Where would you turn if your child had a critical brain tumor? We're determined to find a cure and offer hope to parents facing heartbreak.
Brain tumors are the most common solid tumor of childhood; and the second most common childhood cancer. Brain tumors are the leading cause of death from childhood cancer and have the highest fatality rate.
In first grade, Evan sat in the front row -- he couldn't see the board clearly. The doctor said he didn't need glasses and thought he was trying to get out of going to school. His headaches were getting more frequent and the sudden; the sharp pains in his head were keeping him awake. Months later, after an MRI scan, Evan was diagnosed with an inoperable midbrain tumor.
Sydney had just graduated high school. She had been tired for weeks and didn't know why. One night she fell to the floor in the kitchen, when her friend rushed in to see if she was OK, Sydney was having a seizure. Once stabilized, she went to her local hospital and a large tumor was found in her frontal lobe, it was malignant.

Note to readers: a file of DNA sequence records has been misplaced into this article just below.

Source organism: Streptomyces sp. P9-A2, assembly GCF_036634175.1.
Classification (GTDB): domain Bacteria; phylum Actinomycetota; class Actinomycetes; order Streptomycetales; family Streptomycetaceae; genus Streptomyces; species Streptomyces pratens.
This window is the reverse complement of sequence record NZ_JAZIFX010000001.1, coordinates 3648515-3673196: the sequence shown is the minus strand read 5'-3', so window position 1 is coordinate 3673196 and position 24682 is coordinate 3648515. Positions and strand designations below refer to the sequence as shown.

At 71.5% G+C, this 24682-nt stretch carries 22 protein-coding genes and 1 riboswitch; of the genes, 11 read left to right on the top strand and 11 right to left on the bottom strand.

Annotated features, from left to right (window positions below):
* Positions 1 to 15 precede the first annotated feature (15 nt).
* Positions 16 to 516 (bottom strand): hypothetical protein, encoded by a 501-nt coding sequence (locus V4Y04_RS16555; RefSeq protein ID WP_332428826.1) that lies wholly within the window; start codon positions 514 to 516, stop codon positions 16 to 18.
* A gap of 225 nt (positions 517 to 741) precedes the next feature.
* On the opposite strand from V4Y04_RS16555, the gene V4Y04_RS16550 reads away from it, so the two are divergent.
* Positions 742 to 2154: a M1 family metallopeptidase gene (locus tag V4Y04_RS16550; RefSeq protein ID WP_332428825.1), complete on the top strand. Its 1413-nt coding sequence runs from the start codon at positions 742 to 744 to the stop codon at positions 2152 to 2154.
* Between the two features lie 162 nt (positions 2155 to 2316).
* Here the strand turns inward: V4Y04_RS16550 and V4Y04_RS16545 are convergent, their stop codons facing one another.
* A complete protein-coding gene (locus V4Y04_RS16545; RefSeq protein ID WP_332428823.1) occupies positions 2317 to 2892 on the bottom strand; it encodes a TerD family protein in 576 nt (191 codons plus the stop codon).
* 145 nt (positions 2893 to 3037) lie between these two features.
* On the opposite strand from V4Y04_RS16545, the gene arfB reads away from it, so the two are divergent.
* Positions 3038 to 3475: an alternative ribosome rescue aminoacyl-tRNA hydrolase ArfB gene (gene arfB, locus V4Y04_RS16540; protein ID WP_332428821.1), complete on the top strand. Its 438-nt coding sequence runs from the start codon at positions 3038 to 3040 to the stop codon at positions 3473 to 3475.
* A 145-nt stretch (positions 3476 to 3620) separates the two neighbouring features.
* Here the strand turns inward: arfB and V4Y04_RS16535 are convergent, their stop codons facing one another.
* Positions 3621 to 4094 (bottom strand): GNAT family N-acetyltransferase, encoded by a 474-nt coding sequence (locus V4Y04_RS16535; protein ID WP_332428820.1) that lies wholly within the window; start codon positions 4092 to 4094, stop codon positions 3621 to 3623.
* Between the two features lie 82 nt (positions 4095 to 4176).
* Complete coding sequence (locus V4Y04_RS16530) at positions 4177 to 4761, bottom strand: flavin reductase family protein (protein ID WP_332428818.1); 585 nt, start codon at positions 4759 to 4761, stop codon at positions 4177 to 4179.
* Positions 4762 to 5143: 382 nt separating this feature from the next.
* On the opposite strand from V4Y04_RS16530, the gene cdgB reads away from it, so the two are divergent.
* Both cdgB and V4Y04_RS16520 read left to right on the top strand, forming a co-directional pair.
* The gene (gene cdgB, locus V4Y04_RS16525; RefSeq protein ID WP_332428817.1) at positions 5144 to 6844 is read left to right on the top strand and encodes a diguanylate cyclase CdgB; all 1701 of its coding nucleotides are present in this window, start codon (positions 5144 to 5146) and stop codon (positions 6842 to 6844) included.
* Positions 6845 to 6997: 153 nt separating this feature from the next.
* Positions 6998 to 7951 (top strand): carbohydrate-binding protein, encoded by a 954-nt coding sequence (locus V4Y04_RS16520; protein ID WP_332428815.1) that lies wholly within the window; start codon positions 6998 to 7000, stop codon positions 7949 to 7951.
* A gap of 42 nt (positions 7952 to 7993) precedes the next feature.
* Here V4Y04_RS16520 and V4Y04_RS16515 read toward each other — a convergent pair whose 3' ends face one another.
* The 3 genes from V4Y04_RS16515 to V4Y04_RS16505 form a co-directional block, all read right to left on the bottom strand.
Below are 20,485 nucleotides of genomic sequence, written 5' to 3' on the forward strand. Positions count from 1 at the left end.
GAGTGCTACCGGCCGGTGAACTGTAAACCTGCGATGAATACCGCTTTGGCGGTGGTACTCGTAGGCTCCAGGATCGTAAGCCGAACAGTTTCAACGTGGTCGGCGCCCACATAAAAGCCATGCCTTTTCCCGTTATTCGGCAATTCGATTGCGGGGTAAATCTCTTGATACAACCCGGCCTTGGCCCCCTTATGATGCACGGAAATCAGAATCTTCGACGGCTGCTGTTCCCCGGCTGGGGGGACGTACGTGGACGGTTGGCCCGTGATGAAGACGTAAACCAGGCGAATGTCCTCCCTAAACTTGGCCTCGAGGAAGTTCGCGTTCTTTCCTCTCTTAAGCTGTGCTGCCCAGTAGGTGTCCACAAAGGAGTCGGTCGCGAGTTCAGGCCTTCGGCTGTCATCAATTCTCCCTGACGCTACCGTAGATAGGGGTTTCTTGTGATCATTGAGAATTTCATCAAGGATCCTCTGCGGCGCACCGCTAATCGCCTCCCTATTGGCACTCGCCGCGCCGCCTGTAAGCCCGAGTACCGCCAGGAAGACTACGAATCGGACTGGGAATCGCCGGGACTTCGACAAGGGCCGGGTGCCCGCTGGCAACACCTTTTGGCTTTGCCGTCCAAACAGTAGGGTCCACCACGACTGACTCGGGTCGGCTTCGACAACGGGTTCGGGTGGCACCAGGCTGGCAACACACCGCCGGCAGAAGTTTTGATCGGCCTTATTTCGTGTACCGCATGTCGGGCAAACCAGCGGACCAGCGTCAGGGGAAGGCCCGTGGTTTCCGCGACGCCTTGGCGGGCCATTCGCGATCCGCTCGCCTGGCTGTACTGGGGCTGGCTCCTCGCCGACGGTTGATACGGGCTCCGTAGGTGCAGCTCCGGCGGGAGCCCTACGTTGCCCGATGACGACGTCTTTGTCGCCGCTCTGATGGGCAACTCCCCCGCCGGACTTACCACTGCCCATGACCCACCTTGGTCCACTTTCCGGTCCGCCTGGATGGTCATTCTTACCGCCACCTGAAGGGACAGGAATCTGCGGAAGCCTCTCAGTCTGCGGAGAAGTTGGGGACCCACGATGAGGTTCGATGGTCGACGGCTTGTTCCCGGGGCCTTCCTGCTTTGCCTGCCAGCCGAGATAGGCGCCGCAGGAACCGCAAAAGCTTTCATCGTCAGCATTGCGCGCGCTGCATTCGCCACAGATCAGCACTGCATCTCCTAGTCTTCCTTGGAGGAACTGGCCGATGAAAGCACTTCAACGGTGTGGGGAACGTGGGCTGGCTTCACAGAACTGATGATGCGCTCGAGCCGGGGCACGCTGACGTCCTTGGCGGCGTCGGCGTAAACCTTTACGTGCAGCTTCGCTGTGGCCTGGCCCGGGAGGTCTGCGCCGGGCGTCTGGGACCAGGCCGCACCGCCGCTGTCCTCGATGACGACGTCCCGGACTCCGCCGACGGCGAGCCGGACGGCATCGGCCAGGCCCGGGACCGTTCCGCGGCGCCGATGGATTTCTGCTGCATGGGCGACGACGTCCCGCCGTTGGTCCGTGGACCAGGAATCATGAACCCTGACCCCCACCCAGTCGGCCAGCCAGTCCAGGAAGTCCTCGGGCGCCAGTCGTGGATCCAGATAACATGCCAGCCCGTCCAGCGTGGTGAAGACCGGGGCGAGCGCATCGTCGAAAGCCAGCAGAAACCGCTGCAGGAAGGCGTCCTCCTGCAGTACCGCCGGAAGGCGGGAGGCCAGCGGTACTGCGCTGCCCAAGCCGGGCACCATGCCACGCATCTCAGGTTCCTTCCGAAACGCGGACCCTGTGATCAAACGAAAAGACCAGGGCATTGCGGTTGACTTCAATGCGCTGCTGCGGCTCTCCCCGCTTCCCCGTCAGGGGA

Melissa, now 10-years-old in special education, was diagnosed with medulloblastoma as an infant. She underwent surgery, chemotherapy, and radiation. Melissa uses hearing aids, gets growth hormones, and requires help with many school subjects. Her short-term memory and linear growth have been damaged.
All of these kids and their families have had their worlds turned upside down. The financial and emotional strains that a pediatric brain tumor diagnosis causes are incomprehensible. Funding for research and support are desperately needed and you can help.